[UNIX] Perlbot File Disclosure and Remote Command Execution Vulnerabilities

From: support@securiteam.com
Date: 10/19/02

From: support@securiteam.com
To: list@securiteam.com
Date: 19 Oct 2002 03:56:58 +0200

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  Perlbot File Disclosure and Remote Command Execution Vulnerabilities


 <http://perlbot.sourceforge.net/> Perlbot is an IRC bot written in Perl.
It depends on Net::IRC and its goals are simplicity, a small footprint,
and modularity. It's meant as a more easily configured but (for now) less
robust alternative to bots like eggdrop. It's also noticeably faster by
the authors' tests. The base bot allows auto-opping, notes, multiple
channels, channel forwarding/bridging, etc., but much more is possible
through the use of plugins. Many plugins are included, and it should be
easy for anyone with some knowledge of perl to write their own plugins.
Two security vulnerabilities in the product allow remote attackers to
cause it to execute arbitrary code and to disclose the content of
arbitrary files.


Vulnerable systems:
 * Perlbot version 1.9.2 and prior

Command Execution
1. Due to poor input filtering and a call to the shell it is possible to
issue commands remotely through the IRC interface of the bot. Commands
will be executed with the uid at which the bot is ran.

A more detailed explanation:
The script tries to make a secure shell call to the aspell program by
filtering user input. It does so in Plugins/Misc/SpelCheck/SpelCheck.pm
like this:

 $text =~ s/\`//g;
 $text =~ s/\$//g;
 $text =~ s/\|//g;

Then the call to the shell is:

 my @spell = `echo "$text"| aspell -S -a 2>&1`;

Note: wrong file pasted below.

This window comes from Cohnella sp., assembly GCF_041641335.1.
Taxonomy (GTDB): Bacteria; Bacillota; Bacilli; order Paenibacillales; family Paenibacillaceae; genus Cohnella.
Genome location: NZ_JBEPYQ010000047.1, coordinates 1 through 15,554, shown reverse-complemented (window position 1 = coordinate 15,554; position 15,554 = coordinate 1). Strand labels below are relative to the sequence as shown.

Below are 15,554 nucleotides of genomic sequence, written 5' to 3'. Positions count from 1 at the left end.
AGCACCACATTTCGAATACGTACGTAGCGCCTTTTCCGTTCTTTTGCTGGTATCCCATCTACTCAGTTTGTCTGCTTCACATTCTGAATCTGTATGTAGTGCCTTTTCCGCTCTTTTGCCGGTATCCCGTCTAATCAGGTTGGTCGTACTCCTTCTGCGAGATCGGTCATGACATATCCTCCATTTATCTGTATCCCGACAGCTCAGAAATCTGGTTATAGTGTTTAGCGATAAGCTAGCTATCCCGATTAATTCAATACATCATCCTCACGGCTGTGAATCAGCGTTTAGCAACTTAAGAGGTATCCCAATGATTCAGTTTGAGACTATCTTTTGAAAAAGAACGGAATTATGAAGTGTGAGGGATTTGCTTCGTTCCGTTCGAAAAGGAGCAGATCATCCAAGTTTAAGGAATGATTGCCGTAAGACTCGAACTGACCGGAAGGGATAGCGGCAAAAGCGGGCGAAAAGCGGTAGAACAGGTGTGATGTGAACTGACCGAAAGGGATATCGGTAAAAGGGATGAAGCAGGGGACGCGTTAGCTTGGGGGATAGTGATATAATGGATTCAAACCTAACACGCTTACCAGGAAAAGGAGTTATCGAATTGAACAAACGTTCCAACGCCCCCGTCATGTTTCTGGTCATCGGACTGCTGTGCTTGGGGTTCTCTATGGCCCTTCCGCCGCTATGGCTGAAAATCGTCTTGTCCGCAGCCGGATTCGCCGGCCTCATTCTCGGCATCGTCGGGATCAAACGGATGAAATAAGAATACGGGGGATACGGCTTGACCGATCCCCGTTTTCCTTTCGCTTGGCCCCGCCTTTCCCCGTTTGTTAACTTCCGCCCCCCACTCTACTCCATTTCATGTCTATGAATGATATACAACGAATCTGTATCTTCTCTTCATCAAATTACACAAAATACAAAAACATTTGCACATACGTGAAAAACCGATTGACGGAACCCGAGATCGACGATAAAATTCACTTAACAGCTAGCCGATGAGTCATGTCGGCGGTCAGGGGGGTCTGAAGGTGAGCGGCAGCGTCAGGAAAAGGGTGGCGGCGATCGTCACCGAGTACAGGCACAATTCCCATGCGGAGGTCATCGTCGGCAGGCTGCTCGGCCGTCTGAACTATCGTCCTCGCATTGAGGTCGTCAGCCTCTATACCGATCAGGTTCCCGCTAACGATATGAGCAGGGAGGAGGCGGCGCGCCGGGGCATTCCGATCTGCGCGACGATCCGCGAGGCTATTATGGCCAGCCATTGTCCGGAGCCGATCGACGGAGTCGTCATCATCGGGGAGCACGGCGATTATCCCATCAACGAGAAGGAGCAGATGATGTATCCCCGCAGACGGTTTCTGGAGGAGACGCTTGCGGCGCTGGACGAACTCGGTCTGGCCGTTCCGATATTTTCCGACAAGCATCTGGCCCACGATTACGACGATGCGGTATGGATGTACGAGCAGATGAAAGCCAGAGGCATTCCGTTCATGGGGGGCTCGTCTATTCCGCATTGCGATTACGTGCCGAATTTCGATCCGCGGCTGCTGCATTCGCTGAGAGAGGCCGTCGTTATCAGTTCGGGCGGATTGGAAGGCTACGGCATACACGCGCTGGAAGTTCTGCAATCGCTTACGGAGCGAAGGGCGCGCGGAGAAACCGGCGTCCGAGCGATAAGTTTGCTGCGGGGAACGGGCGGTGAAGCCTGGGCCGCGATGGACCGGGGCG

To issue a command one could "break out" of the quotes and then issue a
separate command by using ';'. In order to prevent this more restrictive
input filtering is needed. The author said they will change from using
aspell to using Google's API for spell checking. This provides better
support for people who don't have aspell installed and more security.

2. Due to poor input filtering and a bad open() call it is possible to
execute commands.

A more detailed explanation:
The script tries to prevent reverse directory transversal by filtering
user input to disallow '..' in Plog.pl:

 $p =~ s/\.\.//g; # so people can't read arbitrary files
 $filename .= $p;

Then in HTMLPlog.pm it uses this variable to open a file in an unsafe way:

 open FILE, $filename;

This allows for command execution if $filename ends in a |. Combing this
with the ability to do directory transversal with .\./ and you can issue
any command the script has permission to.

Directory Transversal
1. Due to poor input filtering it is possible to read any file on the
server the script has permission to.

A more detailed explanation:
This is the same issue as above, but without appending the | to the
inputted filename. This will allow an attacker to read any file the script
has permission to. The file contents will be sent to the client's browser.

According to the author a fix will be released with version 1.9.3, until
then guejez's suggested patch for version 1.4.2 is to replace this line in

 $args =~ tr/\w //c;


 $args =~ s/[^\w]//g;

For version 1.9.2 guejez's suggested fix is to replace these lines in

 # $text =~ tr/\w//c;

  $text =~ s/\`//g;
  $text =~ s/\$//g;
  $text =~ s/\|//g;


 $text =~ s/[^\w]//g;

As a temporary fix, for both versions, guejez suggests removing the
miscscripts/irclogs directory.

Vendor Contact:
07-22-02 - guejez emailed burke@bitflood.org and jmuhlich@bitflood.org and
alerted them of this vulnerability.
07-22-02 - guejez received email confirming vulnerabilities and stating
fixes will be in new version.


The information has been provided by <mailto:guejez@scan-associates.net>


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